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US and Europe to send aid to fight India's coronavirus surge

   April 27, 2021 2:42 AM
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by Benjamin Parkin, Amy Kazmin, Stephanie Findlay, Michael Peel and Kiran Stacey

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Indian manufacturers also stoke anger by increasing Covid vaccine prices World Pledges Aid for India as Covid-19 Cases Surge
 
The US and the EU are preparing to send aid to help India fight its calamitous coronavirus surge, as Narendra Modi's government faces criticism for forcing states and private buyers to pay more for scarce vaccines.

The US is providing oxygen-related supplies, vaccine materials and other relief. After a call between Modi and US president Joe Biden, the White House said the two leaders stood "shoulder to shoulder" in the effort to protect people.

Separately, the US said it would share 60m doses of the Oxford/AstraZeneca vaccine with other countries as the jabs become available, although it is unclear how many of these will be sent to India.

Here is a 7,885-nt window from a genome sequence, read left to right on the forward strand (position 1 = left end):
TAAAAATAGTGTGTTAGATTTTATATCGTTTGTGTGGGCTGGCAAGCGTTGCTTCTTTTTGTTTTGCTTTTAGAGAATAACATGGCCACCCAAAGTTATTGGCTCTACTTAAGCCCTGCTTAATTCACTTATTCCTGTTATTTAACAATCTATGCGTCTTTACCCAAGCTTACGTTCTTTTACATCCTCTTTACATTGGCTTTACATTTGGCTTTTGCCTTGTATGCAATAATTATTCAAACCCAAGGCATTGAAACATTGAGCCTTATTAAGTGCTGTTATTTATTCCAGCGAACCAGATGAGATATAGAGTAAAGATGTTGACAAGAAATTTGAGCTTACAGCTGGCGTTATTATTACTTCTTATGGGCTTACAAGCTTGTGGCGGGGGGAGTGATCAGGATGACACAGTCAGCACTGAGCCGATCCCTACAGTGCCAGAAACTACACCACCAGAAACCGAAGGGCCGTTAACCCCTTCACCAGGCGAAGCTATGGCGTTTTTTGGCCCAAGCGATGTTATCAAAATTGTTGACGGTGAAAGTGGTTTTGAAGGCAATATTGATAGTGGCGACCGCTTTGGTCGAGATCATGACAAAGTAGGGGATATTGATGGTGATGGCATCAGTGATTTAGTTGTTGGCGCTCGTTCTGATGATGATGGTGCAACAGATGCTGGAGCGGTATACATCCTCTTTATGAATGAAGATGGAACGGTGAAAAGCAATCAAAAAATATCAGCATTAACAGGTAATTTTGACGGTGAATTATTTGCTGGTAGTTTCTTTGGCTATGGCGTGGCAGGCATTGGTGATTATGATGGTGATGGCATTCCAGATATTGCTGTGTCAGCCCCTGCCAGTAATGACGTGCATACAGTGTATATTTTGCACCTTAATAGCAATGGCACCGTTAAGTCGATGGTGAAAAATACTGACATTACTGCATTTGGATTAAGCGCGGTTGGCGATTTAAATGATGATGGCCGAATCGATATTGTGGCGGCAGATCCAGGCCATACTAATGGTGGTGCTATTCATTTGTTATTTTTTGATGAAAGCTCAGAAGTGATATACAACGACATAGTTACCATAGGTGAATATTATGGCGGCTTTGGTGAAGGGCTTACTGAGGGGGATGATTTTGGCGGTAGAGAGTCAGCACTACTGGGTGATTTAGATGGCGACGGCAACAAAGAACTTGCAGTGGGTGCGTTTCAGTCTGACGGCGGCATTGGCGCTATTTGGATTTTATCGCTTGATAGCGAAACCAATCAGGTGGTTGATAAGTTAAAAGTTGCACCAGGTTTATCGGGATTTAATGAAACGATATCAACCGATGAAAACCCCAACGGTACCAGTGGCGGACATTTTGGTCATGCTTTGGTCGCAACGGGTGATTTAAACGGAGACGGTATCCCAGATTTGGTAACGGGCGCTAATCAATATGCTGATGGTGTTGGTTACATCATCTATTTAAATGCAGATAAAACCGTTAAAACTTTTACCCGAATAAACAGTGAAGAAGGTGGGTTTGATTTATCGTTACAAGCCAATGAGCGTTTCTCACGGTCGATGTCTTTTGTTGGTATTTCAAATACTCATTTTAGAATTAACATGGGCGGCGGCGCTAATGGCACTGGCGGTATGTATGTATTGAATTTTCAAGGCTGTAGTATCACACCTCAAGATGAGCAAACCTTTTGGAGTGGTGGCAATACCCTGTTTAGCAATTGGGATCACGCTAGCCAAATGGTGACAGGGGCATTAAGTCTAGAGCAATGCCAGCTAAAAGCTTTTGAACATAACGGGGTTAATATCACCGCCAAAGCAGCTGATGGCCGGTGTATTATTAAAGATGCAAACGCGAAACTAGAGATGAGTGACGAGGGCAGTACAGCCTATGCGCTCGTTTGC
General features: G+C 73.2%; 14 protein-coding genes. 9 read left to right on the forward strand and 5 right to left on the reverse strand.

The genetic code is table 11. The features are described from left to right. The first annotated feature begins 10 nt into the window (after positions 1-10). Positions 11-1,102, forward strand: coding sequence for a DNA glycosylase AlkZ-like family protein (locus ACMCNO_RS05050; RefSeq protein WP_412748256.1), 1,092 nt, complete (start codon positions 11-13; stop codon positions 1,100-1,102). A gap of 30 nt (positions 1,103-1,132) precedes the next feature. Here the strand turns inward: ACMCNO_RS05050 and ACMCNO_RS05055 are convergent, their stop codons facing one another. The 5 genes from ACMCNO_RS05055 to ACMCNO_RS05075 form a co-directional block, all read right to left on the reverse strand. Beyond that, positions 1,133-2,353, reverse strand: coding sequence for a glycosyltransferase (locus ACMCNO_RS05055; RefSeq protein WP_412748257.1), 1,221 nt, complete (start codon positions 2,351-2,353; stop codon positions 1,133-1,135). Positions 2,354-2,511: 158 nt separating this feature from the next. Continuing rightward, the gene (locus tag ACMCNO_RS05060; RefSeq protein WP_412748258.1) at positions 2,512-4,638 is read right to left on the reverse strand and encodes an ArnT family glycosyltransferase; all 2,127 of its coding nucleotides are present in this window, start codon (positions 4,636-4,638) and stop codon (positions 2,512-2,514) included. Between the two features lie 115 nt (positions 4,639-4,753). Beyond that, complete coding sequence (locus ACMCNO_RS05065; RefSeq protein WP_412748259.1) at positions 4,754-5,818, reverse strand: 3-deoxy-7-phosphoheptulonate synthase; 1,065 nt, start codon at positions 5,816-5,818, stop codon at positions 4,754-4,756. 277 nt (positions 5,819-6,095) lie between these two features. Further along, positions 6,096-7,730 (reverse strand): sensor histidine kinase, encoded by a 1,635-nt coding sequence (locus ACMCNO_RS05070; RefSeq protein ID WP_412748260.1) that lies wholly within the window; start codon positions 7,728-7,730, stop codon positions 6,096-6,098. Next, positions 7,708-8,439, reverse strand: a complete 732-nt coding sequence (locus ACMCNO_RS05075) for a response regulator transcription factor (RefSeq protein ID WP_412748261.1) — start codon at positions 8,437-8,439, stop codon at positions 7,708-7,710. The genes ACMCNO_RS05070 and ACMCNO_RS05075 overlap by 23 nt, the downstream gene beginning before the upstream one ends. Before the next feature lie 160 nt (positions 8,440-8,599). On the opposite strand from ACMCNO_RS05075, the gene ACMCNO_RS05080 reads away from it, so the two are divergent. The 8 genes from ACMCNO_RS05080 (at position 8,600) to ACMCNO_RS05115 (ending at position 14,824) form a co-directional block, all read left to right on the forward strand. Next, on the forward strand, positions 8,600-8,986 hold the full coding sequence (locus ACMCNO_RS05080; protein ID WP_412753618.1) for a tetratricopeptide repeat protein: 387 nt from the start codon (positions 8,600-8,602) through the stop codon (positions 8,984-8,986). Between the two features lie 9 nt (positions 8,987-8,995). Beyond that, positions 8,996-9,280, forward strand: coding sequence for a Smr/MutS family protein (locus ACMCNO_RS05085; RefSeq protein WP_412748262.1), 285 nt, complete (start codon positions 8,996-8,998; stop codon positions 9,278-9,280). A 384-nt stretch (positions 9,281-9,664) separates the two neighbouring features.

India reported more than 354,000 new infections on Monday alone, along with 2,800 deaths. Experts believe the true toll is being vastly undercounted.

France and Germany are part of a broader EU effort to provide assistance to India. Ireland confirmed it would give 700 oxygen concentrators, the European Commission said, after India requested urgent supplies of the vital gas and also antiviral drugs.

The commission has activated the EU's emergency Civil Protection Mechanism at India's request. "We are in close contact with both Paris and Berlin to see how this aid can go through the mechanism," a spokesman said.

Cases have overwhelmed health services and sparked acute shortages of hospital beds and life-saving supplies, such as oxygen. New variants, including the B. 1.617 strain discovered in India, are suspected of stoking the surge.

While the EU, US and UK offer to provide emergency supplies including oxygen, ventilators and raw materials for vaccine production have been welcomed, Modi's government has been criticised for ordering the removal of social media posts critical of its handling of the crisis.

Demand for vaccinations has surged as the crisis has spiralled, and India now faces a shortage of jabs. The pace of vaccination has slowed from as many as 4m jabs a day earlier this month to fewer than 3m.

Biden's administration has been under pressure to release some of its stockpile of AstraZeneca doses that have been manufactured but not yet approved for release. Such a move could be legally tricky since the US has reportedly signed contracts with all vaccine makers that forbid the export of any US-made doses.

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